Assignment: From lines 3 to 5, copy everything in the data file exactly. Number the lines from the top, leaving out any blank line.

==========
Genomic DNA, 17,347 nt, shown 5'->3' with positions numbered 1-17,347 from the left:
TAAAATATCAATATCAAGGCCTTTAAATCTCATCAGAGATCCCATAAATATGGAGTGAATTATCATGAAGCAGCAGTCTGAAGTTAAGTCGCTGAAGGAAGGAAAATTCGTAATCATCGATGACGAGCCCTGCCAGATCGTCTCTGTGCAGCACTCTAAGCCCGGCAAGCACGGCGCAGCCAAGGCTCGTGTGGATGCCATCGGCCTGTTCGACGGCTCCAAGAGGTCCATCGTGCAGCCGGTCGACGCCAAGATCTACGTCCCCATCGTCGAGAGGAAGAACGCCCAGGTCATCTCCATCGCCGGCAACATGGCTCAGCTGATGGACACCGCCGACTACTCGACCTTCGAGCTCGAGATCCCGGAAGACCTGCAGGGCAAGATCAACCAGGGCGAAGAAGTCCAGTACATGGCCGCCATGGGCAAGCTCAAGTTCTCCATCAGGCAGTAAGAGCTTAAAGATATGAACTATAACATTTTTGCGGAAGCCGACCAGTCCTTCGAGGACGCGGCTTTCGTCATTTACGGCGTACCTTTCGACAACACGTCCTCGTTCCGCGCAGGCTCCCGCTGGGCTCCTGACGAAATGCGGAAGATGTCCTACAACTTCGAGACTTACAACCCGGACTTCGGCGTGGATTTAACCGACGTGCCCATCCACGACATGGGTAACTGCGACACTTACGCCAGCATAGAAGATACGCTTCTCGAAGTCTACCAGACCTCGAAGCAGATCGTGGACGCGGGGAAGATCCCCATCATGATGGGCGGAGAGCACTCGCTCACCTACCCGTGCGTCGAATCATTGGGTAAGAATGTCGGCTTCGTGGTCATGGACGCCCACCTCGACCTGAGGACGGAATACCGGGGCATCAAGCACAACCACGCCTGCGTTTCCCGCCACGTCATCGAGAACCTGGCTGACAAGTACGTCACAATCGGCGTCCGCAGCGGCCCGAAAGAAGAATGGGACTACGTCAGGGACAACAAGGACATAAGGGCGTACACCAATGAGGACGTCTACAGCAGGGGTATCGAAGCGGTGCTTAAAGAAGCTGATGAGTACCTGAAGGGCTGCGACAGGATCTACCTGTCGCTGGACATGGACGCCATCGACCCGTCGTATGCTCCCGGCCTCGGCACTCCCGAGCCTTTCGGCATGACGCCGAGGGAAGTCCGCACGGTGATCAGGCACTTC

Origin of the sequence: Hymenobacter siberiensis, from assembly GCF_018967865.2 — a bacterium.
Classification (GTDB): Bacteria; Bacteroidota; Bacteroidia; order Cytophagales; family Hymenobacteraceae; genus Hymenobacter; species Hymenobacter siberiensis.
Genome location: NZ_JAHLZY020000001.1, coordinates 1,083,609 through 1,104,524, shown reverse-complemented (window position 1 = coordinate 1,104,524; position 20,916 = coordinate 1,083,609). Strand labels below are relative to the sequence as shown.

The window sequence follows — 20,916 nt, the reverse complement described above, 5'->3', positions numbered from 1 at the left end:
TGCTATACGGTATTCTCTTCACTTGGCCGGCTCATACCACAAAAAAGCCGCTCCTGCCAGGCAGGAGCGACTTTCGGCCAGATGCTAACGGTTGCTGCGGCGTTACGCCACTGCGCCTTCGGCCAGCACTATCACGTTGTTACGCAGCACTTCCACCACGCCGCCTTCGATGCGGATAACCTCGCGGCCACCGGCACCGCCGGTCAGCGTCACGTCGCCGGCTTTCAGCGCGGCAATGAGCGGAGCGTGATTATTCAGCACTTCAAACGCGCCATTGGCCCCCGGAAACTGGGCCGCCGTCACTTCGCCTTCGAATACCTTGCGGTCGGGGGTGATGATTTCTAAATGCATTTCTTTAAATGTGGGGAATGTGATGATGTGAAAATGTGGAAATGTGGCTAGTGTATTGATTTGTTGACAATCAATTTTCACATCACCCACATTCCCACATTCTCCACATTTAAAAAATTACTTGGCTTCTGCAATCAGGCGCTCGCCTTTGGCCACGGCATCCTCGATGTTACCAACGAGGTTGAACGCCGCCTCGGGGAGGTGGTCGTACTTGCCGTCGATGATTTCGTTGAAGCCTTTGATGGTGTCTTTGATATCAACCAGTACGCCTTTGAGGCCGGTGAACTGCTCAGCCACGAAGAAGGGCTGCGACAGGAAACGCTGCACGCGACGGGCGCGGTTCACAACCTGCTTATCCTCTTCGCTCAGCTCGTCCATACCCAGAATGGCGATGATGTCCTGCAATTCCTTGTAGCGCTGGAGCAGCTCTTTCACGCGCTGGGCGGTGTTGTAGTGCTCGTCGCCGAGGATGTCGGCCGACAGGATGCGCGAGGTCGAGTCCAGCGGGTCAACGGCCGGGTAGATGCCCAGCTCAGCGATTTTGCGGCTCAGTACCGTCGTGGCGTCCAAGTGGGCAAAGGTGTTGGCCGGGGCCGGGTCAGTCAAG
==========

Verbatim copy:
Origin of the sequence: Hymenobacter siberiensis, from assembly GCF_018967865.2 — a bacterium.
Classification (GTDB): Bacteria; Bacteroidota; Bacteroidia; order Cytophagales; family Hymenobacteraceae; genus Hymenobacter; species Hymenobacter siberiensis.
Genome location: NZ_JAHLZY020000001.1, coordinates 1,083,609 through 1,104,524, shown reverse-complemented (window position 1 = coordinate 1,104,524; position 20,916 = coordinate 1,083,609). Strand labels below are relative to the sequence as shown.